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Re: Growing Mango trees in Southern California
« Reply #860 on: May 17, 2023, 12:01:00 PM »
Love to see it!

simon_grow

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Re: Growing Mango trees in Southern California
« Reply #861 on: May 17, 2023, 08:50:06 PM »

Iíve grown very fond of bud grafting mango trees and have found that they grow vigorously and require significantly less scion material.

Simon

Hi Simon, this thread keeps providing super useful info not just for you guys living in SoCal but for anyone living in Mediterranean-type climates. Almost everything you comment on here is applicable to my area. I was wondering what particular type of bud grafting are you using and if there are any particulars (season, temps, rootstock characteristics...) worth keeping in mind. I often use chip and inverted T on citrus, Prunus and figs but on mango I have only used once, I did a couple of bud grafting (chip) years ago from a Maha scion and one took and healed particularly well (is an inground tree now). I never tried again but I'd like to give it a try this season since I plan to graft some material particularly hard to get here.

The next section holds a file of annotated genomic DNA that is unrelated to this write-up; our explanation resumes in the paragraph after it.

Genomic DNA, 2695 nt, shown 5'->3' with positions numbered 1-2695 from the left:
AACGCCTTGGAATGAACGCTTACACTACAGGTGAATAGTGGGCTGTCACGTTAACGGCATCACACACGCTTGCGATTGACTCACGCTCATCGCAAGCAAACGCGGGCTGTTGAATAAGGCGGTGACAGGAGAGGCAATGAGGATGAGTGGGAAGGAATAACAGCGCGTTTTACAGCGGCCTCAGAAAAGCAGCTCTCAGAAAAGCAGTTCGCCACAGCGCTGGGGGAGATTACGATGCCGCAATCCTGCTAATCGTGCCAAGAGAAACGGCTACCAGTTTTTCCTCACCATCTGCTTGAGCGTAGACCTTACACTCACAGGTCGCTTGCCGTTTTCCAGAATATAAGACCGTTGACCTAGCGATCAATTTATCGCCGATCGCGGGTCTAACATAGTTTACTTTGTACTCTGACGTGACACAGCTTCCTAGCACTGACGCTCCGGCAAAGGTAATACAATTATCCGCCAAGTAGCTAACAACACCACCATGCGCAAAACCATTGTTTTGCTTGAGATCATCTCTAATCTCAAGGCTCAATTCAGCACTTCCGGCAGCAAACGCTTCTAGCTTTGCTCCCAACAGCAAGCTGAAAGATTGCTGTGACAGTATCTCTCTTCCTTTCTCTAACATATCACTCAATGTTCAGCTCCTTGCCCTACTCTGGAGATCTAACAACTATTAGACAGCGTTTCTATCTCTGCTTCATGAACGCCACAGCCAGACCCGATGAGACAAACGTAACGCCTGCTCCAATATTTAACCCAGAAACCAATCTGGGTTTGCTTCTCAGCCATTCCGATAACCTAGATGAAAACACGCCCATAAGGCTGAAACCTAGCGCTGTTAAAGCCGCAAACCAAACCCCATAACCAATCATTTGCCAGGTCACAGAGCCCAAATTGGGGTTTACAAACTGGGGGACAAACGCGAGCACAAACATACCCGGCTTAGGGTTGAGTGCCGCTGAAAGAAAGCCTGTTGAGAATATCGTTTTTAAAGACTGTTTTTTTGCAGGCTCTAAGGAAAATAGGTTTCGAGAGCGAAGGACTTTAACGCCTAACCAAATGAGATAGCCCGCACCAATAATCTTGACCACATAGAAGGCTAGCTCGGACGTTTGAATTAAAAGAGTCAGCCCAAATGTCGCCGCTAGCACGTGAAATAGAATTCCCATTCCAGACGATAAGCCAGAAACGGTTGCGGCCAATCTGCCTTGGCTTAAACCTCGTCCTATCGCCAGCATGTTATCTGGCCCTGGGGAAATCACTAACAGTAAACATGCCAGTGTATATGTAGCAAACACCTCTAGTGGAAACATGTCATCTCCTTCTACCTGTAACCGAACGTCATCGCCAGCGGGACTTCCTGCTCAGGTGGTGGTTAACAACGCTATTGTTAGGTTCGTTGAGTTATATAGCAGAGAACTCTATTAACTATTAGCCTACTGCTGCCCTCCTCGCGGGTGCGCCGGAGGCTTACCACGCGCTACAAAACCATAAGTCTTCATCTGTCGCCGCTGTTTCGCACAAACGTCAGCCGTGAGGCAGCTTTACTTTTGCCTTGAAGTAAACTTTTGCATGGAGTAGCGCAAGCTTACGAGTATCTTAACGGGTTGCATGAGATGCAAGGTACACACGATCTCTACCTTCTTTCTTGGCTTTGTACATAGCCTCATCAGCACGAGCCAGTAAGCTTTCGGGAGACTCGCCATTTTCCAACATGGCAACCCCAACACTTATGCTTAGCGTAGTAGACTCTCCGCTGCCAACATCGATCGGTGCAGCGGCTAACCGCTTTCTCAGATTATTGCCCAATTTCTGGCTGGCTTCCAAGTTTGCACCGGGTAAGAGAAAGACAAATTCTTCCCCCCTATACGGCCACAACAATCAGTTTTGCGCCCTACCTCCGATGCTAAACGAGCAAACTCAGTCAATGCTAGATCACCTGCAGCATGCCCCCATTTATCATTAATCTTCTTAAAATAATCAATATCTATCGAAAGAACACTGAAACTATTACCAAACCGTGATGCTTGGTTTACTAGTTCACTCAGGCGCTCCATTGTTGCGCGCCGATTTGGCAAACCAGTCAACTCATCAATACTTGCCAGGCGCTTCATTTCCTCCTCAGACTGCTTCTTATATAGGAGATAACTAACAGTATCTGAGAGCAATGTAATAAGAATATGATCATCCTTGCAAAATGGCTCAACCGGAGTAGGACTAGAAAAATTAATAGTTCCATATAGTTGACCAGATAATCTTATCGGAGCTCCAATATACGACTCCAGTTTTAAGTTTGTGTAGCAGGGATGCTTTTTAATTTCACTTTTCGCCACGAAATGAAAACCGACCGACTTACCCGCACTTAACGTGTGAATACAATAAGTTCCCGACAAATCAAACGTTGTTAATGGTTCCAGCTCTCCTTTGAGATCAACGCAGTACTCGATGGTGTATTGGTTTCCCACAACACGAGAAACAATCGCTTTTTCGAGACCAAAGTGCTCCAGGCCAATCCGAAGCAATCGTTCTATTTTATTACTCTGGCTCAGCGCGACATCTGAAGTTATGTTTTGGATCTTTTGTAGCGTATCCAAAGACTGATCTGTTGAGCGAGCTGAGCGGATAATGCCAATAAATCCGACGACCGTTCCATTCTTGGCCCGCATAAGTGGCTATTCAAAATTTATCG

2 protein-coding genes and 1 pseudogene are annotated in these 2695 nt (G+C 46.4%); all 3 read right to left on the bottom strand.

Jose

Hey Jose, I use chip budding for my Mangos. This video is for figs but it the same technique I use for bud grafting my mango trees. Itís best to perform this type of graft during your active growing season when temperatures are above the threshold for flowering. For Southern California, this would be around June through August. If you graft too late, the bud can push blooms and it can take longer for the graft to take so your percentage of successful grafts will be lower.

Simon

sapote

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Re: Growing Mango trees in Southern California
« Reply #862 on: May 17, 2023, 09:28:54 PM »
Here are some of the mango trees from my friend's house. He has over 40 varieties grafted on turpentine and planted in the ground from 15 to 45 plus gallon. He lives about a mile down the hill from my place. He's very successful with growing mangoes on turpentine rootstock in California. Growing mangoes on turpentine rootstock can be done in southern California. Unlike him, I don't have the patience and can only grow seedlings. I also a bunch of them on my plot. We live in the Redlands area. Enjoy.